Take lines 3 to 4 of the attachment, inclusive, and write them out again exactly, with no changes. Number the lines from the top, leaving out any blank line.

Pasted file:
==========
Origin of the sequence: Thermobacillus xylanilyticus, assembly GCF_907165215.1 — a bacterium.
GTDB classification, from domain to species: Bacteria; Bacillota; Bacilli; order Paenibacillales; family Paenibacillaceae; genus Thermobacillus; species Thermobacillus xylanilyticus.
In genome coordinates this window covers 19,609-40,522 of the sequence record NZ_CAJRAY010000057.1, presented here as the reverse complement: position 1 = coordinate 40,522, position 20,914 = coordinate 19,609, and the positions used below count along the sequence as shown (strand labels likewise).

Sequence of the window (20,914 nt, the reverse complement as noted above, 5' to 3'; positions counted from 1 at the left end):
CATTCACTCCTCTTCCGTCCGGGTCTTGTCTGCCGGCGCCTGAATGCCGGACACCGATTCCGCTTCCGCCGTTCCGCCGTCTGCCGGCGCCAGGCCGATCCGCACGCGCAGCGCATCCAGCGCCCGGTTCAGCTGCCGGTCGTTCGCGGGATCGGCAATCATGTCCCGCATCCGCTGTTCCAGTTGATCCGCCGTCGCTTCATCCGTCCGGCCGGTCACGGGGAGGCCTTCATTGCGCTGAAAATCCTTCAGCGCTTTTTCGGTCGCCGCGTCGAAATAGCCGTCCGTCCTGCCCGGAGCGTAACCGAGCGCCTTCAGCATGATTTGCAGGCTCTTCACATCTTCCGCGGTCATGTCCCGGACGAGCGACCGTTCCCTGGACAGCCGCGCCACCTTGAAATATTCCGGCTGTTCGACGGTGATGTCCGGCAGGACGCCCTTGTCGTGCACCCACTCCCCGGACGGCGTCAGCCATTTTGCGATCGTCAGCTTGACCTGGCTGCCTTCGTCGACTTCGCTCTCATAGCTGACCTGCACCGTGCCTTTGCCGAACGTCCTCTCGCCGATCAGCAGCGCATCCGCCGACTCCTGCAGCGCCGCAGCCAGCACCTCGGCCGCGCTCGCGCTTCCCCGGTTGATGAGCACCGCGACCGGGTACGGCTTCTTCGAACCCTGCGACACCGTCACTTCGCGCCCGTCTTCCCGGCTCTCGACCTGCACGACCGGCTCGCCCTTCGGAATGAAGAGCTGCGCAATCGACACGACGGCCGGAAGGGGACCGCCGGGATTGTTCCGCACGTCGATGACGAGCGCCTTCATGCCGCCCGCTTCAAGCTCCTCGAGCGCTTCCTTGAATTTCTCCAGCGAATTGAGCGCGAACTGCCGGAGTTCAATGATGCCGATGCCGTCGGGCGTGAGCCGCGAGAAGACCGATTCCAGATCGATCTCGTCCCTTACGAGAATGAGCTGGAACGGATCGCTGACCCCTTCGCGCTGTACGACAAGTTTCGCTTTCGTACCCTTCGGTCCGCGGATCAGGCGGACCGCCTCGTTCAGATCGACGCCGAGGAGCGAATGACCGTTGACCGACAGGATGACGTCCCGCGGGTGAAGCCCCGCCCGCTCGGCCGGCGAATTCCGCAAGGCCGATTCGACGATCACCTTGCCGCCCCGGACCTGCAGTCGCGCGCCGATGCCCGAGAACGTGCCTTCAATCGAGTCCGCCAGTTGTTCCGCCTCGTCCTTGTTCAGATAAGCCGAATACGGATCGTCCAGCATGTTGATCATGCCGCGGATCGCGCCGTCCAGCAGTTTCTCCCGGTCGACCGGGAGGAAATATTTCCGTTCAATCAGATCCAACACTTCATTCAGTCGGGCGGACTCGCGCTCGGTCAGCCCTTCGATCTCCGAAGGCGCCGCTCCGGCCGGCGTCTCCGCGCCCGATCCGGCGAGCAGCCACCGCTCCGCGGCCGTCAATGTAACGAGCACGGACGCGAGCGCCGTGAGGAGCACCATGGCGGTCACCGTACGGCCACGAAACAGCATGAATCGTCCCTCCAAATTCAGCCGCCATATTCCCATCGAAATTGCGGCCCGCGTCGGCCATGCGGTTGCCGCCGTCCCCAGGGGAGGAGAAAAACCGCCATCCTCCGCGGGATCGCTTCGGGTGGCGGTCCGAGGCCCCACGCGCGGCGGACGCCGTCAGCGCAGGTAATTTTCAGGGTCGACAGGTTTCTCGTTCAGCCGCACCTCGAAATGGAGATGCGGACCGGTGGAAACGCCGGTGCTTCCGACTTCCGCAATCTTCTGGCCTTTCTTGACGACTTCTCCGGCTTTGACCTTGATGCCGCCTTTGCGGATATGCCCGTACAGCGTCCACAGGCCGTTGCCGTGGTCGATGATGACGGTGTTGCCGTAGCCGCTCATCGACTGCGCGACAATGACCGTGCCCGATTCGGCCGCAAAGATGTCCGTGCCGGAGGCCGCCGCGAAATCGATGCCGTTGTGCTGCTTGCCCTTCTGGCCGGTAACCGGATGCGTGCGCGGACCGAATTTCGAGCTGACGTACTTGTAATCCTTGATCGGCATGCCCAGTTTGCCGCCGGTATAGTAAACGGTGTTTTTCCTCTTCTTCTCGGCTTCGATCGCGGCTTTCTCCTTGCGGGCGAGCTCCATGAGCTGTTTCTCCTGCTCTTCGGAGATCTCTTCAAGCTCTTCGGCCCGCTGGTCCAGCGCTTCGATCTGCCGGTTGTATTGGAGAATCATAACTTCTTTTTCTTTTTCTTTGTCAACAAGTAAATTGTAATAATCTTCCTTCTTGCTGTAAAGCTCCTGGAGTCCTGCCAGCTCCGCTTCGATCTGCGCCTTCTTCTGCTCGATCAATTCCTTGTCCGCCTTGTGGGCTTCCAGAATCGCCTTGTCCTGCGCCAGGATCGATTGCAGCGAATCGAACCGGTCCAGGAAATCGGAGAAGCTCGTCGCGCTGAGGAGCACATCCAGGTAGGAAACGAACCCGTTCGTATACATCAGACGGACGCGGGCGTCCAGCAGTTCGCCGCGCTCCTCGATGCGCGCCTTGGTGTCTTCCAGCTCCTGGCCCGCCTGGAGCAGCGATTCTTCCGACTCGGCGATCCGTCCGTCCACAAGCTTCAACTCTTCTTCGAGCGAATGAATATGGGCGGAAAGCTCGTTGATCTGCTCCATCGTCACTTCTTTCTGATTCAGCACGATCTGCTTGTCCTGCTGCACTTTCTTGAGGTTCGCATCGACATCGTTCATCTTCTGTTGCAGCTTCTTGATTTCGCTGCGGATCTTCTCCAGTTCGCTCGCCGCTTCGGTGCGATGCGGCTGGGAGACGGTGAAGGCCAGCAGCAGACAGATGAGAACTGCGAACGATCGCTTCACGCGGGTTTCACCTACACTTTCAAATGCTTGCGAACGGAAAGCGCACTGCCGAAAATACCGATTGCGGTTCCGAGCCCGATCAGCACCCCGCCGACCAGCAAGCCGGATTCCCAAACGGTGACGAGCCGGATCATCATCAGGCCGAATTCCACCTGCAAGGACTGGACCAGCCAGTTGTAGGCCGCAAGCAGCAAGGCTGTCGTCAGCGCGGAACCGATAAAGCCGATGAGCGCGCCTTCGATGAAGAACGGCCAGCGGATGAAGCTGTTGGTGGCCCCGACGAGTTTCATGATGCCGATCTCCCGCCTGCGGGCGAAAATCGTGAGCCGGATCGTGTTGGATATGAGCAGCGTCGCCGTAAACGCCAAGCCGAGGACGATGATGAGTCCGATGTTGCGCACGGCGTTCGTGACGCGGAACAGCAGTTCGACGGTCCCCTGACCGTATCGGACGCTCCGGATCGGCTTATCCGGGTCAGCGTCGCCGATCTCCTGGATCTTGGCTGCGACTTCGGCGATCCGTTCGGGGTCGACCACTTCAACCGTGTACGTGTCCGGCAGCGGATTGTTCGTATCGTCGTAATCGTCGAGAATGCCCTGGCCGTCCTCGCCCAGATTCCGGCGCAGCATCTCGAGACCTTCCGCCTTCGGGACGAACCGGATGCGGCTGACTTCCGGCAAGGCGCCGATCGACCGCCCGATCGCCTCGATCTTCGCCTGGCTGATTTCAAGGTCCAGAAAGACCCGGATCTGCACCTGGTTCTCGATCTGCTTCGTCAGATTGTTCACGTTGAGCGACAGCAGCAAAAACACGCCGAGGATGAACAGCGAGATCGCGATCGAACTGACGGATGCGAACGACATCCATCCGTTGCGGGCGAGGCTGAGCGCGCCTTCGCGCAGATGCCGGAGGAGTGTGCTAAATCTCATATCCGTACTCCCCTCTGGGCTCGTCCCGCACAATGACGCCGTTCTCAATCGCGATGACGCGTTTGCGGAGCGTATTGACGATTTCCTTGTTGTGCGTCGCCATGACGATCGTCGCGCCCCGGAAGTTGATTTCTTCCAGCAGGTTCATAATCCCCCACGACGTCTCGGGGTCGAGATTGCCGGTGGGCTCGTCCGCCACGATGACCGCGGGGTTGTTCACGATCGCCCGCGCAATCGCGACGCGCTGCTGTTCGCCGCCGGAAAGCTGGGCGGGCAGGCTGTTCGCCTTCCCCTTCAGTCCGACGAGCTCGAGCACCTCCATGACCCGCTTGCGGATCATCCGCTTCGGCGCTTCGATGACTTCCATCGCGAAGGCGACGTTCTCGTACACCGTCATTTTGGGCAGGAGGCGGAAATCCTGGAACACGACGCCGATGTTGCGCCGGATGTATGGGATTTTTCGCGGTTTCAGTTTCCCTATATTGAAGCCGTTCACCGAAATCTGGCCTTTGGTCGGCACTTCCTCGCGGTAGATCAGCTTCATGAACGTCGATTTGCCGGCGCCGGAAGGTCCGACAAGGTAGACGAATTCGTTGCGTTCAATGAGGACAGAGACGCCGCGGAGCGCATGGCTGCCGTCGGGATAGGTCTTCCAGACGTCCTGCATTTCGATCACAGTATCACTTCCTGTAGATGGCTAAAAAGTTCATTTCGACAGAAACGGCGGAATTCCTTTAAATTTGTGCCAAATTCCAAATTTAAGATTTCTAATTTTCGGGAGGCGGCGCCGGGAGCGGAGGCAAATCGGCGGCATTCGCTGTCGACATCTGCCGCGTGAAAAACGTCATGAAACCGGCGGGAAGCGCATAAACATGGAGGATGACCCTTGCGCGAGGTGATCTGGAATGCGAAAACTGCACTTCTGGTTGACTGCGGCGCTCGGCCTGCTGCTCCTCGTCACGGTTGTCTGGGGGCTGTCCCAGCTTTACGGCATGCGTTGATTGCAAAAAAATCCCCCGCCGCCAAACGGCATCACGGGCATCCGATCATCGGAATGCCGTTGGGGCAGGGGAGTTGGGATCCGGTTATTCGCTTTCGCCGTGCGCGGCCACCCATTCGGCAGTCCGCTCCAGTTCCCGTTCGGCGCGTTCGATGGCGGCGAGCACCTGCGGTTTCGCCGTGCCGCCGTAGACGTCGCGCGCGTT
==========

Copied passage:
In genome coordinates this window covers 19,609-40,522 of the sequence record NZ_CAJRAY010000057.1, presented here as the reverse complement: position 1 = coordinate 40,522, position 20,914 = coordinate 19,609, and the positions used below count along the sequence as shown (strand labels likewise).

Sequence of the window (20,914 nt, the reverse complement as noted above, 5' to 3'; positions counted from 1 at the left end):